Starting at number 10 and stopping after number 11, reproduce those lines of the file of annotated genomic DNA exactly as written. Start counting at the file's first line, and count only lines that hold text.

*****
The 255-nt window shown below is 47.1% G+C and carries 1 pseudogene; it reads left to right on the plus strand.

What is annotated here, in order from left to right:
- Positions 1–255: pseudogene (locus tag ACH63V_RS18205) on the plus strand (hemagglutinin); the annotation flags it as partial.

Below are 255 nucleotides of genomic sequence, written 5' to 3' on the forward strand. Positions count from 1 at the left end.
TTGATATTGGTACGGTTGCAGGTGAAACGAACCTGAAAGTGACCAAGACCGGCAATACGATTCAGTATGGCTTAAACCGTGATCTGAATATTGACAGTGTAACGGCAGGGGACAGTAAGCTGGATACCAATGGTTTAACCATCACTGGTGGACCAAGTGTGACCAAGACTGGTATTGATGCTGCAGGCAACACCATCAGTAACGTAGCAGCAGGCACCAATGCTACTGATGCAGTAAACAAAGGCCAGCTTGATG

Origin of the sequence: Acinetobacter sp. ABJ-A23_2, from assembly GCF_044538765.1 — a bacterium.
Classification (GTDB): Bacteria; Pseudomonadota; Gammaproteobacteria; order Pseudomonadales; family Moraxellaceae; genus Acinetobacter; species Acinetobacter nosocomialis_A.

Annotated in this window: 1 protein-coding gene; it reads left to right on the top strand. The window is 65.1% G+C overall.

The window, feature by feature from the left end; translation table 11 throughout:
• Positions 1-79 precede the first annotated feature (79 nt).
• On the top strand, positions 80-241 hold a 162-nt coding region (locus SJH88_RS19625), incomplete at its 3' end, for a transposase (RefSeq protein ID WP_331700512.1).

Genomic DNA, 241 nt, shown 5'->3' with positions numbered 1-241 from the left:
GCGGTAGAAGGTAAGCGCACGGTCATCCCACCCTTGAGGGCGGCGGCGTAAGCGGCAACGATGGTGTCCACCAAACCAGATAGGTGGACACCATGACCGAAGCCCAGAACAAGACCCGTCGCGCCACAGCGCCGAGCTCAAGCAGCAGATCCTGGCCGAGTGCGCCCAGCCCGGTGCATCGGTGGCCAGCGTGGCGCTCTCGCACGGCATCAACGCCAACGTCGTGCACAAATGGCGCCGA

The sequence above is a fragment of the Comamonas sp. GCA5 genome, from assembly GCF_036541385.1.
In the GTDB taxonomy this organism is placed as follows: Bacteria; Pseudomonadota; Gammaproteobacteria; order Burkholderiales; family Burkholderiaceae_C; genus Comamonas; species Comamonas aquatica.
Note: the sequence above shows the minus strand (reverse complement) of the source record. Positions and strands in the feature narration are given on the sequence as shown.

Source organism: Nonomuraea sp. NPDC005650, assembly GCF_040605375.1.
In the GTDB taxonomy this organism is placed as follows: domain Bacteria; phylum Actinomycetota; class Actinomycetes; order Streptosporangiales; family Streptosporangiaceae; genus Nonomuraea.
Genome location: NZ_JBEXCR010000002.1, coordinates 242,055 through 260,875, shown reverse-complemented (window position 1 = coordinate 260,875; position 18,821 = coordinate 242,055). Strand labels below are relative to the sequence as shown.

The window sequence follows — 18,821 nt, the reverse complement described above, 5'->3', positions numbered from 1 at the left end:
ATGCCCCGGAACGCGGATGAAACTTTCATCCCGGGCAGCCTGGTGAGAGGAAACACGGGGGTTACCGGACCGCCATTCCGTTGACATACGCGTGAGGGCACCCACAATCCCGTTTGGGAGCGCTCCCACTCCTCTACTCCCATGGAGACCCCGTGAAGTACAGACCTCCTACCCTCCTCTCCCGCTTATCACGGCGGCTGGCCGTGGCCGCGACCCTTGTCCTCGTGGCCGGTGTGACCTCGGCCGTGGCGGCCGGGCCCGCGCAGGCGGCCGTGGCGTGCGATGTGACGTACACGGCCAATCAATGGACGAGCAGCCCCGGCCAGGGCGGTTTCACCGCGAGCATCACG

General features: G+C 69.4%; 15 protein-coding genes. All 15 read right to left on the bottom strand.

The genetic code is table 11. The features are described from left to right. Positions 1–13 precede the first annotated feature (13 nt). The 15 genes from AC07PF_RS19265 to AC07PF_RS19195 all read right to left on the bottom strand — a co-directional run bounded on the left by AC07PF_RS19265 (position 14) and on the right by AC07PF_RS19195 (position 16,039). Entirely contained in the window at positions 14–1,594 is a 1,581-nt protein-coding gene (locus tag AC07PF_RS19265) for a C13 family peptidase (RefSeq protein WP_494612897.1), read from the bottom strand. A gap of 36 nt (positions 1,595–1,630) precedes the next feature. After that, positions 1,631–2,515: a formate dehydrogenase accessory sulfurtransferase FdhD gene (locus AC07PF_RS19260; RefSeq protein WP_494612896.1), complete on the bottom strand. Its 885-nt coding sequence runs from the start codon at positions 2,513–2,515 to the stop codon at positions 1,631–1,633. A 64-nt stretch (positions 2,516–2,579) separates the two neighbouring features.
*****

• Positions 1-79 precede the first annotated feature (79 nt).
• On the top strand, positions 80-241 hold a 162-nt coding region (locus SJH88_RS19625), incomplete at its 3' end, for a transposase (RefSeq protein ID WP_331700512.1).